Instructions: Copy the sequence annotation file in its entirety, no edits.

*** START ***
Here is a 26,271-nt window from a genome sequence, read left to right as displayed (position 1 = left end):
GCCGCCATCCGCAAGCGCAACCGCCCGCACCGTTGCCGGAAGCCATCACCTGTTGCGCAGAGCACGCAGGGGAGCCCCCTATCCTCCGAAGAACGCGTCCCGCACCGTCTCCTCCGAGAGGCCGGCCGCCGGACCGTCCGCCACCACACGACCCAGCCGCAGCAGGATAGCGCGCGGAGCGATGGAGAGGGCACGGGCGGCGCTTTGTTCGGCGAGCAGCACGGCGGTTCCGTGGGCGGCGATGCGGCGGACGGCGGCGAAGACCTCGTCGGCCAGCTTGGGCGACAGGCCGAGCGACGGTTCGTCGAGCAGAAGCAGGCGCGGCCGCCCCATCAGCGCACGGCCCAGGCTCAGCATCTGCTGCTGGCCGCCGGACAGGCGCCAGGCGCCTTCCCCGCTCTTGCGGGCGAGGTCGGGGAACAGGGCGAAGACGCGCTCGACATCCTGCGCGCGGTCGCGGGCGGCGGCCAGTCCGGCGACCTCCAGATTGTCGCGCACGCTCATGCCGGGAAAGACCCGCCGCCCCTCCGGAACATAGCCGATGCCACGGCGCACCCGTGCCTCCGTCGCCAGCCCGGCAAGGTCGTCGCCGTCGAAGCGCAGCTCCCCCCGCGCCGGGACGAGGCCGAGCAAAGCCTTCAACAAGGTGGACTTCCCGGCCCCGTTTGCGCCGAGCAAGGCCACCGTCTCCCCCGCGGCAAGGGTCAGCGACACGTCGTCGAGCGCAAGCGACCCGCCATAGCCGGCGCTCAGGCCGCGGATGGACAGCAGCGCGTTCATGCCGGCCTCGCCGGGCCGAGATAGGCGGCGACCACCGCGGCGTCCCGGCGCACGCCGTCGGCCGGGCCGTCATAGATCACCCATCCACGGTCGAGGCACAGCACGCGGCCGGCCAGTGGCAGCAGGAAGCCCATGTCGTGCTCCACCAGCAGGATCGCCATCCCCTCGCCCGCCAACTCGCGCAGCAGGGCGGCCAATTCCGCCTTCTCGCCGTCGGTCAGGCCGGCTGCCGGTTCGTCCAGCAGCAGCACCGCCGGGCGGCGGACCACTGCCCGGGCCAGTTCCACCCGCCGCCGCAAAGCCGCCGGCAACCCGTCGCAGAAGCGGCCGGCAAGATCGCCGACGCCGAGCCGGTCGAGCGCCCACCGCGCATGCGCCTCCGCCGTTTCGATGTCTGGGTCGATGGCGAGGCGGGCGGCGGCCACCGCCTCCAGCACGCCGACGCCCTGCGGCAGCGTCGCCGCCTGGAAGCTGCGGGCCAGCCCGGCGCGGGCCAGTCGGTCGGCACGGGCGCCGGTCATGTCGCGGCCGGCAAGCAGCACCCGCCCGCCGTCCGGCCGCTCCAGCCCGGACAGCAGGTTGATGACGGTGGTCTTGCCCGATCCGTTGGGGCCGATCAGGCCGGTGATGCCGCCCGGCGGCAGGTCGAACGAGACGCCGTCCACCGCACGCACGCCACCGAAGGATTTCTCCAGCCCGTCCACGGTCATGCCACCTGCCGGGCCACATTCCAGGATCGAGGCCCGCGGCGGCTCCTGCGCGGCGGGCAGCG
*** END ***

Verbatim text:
Here is a 26,271-nt window from a genome sequence, read left to right as displayed (position 1 = left end):
GCCGCCATCCGCAAGCGCAACCGCCCGCACCGTTGCCGGAAGCCATCACCTGTTGCGCAGAGCACGCAGGGGAGCCCCCTATCCTCCGAAGAACGCGTCCCGCACCGTCTCCTCCGAGAGGCCGGCCGCCGGACCGTCCGCCACCACACGACCCAGCCGCAGCAGGATAGCGCGCGGAGCGATGGAGAGGGCACGGGCGGCGCTTTGTTCGGCGAGCAGCACGGCGGTTCCGTGGGCGGCGATGCGGCGGACGGCGGCGAAGACCTCGTCGGCCAGCTTGGGCGACAGGCCGAGCGACGGTTCGTCGAGCAGAAGCAGGCGCGGCCGCCCCATCAGCGCACGGCCCAGGCTCAGCATCTGCTGCTGGCCGCCGGACAGGCGCCAGGCGCCTTCCCCGCTCTTGCGGGCGAGGTCGGGGAACAGGGCGAAGACGCGCTCGACATCCTGCGCGCGGTCGCGGGCGGCGGCCAGTCCGGCGACCTCCAGATTGTCGCGCACGCTCATGCCGGGAAAGACCCGCCGCCCCTCCGGAACATAGCCGATGCCACGGCGCACCCGTGCCTCCGTCGCCAGCCCGGCAAGGTCGTCGCCGTCGAAGCGCAGCTCCCCCCGCGCCGGGACGAGGCCGAGCAAAGCCTTCAACAAGGTGGACTTCCCGGCCCCGTTTGCGCCGAGCAAGGCCACCGTCTCCCCCGCGGCAAGGGTCAGCGACACGTCGTCGAGCGCAAGCGACCCGCCATAGCCGGCGCTCAGGCCGCGGATGGACAGCAGCGCGTTCATGCCGGCCTCGCCGGGCCGAGATAGGCGGCGACCACCGCGGCGTCCCGGCGCACGCCGTCGGCCGGGCCGTCATAGATCACCCATCCACGGTCGAGGCACAGCACGCGGCCGGCCAGTGGCAGCAGGAAGCCCATGTCGTGCTCCACCAGCAGGATCGCCATCCCCTCGCCCGCCAACTCGCGCAGCAGGGCGGCCAATTCCGCCTTCTCGCCGTCGGTCAGGCCGGCTGCCGGTTCGTCCAGCAGCAGCACCGCCGGGCGGCGGACCACTGCCCGGGCCAGTTCCACCCGCCGCCGCAAAGCCGCCGGCAACCCGTCGCAGAAGCGGCCGGCAAGATCGCCGACGCCGAGCCGGTCGAGCGCCCACCGCGCATGCGCCTCCGCCGTTTCGATGTCTGGGTCGATGGCGAGGCGGGCGGCGGCCACCGCCTCCAGCACGCCGACGCCCTGCGGCAGCGTCGCCGCCTGGAAGCTGCGGGCCAGCCCGGCGCGGGCCAGTCGGTCGGCACGGGCGCCGGTCATGTCGCGGCCGGCAAGCAGCACCCGCCCGCCGTCCGGCCGCTCCAGCCCGGACAGCAGGTTGATGACGGTGGTCTTGCCCGATCCGTTGGGGCCGATCAGGCCGGTGATGCCGCCCGGCGGCAGGTCGAACGAGACGCCGTCCACCGCACGCACGCCACCGAAGGATTTCTCCAGCCCGTCCACGGTCATGCCACCTGCCGGGCCACATTCCAGGATCGAGGCCCGCGGCGGCTCCTGCGCGGCGGGCAGCG